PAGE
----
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Re: on bootstrapping: introducing Mes

From: Mike Bushroe
Subject: Re: on bootstrapping: introducing Mes
Date: Mon, 20 Jun 2016 10:47:42 -0700

I have been quietly lurking for quite some time now, but this stirs up old
memories. Back in college we built a compile for a local language called
'y' which was very similar to C, and the compiler was written in 'yacc',
yet another compiler compiler.

It sounds like you are moving to a two layer approach, a base layer in C
that would have to be compiler for any new host that would interpret a
minimal subset of LISP, and then a full LISP interpreter that would support
most or all of the language. If this is really the case, you should
consider what you want/need in the lower level, and what you want to push
up into the stripped LISP layer. Remember that no matter how small the
lower level C core is, it will still need to be cross compiled to run on
any other platform. Since gcc it easily available and good at cross
compiling that is not a major problem. But it does mean that keeping in
very small and limited may not buy you very much. So implementing macros in
the LISP layer should be compared with implementing them in C, if that
proves easier.

  Another suggestion if you want to have this easily portable would be to
add a third component, the OS/hardware interface. If you have one small C
file to cross compile, an unchanging covering layer of LISP to handle most
of the more complex parts of the interpreter, and an interface descriptor
file then you have the advantage that the core C code and the LISP upper
layer code never change (accept for cross-compiling the C for a new
machine) then the only file that needs changing is the OS/hardware file.
And if you create the format for that to be human readable text that
matched a text description of the task to be performed and then the text,
code, shell instructions needed to perform that code it would be fairly
easy for anyone else to modify the package to work in any custom
application that they had.

  As for the scary part of define-syntax, once you have a tokenizer written
from the getc, ungetc routines, it is fairly straight forward to use the
tokens returned (variable names, numbers, language commands, math/logic
operators, and block/structure symbols) and build a state machine that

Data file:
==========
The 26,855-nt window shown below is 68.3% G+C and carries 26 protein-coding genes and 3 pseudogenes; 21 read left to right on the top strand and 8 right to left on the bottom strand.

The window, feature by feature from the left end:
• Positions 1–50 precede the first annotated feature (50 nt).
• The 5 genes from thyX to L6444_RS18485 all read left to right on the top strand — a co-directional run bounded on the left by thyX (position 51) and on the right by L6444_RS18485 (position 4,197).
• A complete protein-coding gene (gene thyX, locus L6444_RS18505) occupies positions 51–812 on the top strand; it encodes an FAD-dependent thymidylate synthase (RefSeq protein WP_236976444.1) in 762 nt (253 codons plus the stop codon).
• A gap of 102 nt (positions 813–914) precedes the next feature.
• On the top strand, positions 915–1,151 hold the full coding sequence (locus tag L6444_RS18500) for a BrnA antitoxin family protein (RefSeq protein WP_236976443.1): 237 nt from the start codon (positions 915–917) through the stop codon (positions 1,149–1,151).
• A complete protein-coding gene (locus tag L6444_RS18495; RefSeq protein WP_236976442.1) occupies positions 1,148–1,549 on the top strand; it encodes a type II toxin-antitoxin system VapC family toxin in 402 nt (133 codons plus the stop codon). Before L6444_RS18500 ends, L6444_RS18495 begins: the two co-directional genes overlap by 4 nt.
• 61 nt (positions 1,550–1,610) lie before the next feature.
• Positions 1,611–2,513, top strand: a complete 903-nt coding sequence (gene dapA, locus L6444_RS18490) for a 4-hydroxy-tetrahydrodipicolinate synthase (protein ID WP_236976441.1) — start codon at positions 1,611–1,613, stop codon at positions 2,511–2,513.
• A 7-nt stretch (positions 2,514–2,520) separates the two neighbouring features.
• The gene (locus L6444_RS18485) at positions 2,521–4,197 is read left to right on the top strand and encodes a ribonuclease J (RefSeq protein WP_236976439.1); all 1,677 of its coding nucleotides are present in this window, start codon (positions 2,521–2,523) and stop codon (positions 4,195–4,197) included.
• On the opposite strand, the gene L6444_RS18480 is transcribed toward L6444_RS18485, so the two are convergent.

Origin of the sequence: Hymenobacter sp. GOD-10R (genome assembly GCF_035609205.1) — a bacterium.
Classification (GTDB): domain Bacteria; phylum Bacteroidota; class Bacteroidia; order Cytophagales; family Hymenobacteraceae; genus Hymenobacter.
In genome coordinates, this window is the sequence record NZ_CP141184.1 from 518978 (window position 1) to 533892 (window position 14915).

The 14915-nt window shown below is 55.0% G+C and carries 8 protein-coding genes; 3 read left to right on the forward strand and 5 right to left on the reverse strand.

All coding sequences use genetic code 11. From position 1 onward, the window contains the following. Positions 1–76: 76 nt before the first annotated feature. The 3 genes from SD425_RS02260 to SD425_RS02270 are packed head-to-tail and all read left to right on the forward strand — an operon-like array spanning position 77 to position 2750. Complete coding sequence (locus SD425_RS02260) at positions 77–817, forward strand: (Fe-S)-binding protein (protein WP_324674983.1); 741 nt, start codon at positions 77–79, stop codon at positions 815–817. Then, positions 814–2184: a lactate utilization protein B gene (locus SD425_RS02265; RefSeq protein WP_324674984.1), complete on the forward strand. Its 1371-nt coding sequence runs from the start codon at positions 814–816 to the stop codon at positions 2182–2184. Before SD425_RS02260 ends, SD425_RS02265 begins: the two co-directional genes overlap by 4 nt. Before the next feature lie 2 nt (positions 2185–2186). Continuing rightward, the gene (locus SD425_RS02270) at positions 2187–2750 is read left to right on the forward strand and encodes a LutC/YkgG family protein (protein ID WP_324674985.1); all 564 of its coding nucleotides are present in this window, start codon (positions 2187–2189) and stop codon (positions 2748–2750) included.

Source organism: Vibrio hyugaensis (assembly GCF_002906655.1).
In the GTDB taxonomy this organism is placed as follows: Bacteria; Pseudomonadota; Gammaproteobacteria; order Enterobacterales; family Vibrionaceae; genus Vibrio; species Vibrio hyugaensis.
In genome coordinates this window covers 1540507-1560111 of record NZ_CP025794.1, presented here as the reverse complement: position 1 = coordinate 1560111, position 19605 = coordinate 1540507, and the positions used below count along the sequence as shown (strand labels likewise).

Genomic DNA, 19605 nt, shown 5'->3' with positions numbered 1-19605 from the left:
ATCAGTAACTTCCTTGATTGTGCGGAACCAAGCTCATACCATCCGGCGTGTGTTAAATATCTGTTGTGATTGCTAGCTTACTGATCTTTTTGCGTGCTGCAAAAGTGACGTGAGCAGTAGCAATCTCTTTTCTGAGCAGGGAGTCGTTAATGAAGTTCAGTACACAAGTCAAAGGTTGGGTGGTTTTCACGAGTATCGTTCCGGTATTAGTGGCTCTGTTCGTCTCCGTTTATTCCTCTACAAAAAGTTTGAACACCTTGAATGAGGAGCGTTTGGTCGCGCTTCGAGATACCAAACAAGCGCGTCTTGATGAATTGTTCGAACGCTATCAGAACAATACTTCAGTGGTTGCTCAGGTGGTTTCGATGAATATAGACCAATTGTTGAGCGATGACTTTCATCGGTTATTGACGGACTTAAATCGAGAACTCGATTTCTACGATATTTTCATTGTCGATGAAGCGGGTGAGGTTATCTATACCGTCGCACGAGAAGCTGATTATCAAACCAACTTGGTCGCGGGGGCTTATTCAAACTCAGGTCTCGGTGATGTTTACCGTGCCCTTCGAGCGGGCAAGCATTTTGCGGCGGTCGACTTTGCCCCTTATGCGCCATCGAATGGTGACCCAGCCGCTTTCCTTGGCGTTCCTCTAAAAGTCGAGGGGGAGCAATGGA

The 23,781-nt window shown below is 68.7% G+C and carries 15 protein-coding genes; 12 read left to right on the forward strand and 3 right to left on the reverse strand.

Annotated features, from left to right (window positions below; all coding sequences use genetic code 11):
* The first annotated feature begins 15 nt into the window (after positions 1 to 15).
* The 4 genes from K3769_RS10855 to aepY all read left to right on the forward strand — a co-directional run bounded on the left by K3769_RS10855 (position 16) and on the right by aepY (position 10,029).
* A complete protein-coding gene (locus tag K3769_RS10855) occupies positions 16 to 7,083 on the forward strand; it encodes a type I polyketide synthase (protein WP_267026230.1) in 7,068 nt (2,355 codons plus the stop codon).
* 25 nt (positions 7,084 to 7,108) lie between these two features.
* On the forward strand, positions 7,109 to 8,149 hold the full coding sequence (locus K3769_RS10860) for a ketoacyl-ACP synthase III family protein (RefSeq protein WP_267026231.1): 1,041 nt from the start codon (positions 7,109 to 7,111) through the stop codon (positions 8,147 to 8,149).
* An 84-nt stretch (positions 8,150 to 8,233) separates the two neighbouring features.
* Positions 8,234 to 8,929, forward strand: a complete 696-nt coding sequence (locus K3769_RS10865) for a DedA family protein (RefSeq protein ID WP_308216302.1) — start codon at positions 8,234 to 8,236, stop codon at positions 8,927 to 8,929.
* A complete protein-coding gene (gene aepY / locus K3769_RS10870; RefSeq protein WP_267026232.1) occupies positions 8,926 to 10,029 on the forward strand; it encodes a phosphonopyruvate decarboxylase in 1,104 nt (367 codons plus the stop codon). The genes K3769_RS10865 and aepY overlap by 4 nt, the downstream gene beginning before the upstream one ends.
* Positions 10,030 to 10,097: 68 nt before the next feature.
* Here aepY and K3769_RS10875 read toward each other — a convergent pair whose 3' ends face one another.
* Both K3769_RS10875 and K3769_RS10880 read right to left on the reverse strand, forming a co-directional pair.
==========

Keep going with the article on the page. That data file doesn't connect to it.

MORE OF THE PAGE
walks through each syntax sequence starting with a new code line and
sending out assemble code lines to compile or executing steps in an
interpreter. Using recursion for numeric expressions and nested block
structures. Yes, scary at first but it is surprising how quickly language
breaks down into recursive syntax structures.

 Regardless of how you proceed from here, good luck and it sounds like you
are having fun!


On Sun, Jun 19, 2016 at 4:08 AM, Jan Nieuwenhuizen <address@hidden> wrote:

> Hi,
> I have a minimal LISP-1.5-resembling interpreter in C that now can
> also interpret itself
> It was inspired by the seemingly often ignored bootstrapping question
> made so painfully visible by GuixSD and by OriansJ with their self
> hosting hex assembler project.
> As a next step after a hex assembler I was thinking of getting Scheme up
> and running and use that to create a tiny C compiler, probably using
> PEG.  For that I think we need define-syntax, which I had a peek at and
> still scares the all-sorts-of-things out of me :-)
> I searched for minimal Lisp/Scheme to get that going and found an
> article called the Maxwell Equations of Software 1) with a pointer to
> the 1962 LISP 1.5 paper by John McCarthy 2).
> First I `implemented' Mes/LISP-1.5: the bottom half of page 13 and the
> necessary helper procedures defined on pages 8-12 using Guile, removing
> all but the primitives needed to run LISP-1.5/Mes (I think): car, cdr,
> cond, cons, define, eq?, '()/nil, null?, pair? and quote.  I cheated
> with read, and with display and newline for debugging.
> Then I translated the program into C and got rid of read by using
> getchar/ungetchar.
> It's been great fun and now I'm kind of stuck a bit at the point of
> implementing macros.  I have a simplistic version in C but want to
> remove that again --I like the idea of having the absolute minimal LISP
> interpreter in C-- and only introduce macros after having bootstrapped
> into the LISP/Mes domain.
> Greetings,
> Jan
> 1)
> 2)
> 3)
> --
> Jan Nieuwenhuizen <address@hidden> | GNU LilyPond
> Freelance IT | Avatar®

"Creativity is intelligence having fun." — Albert Einstein

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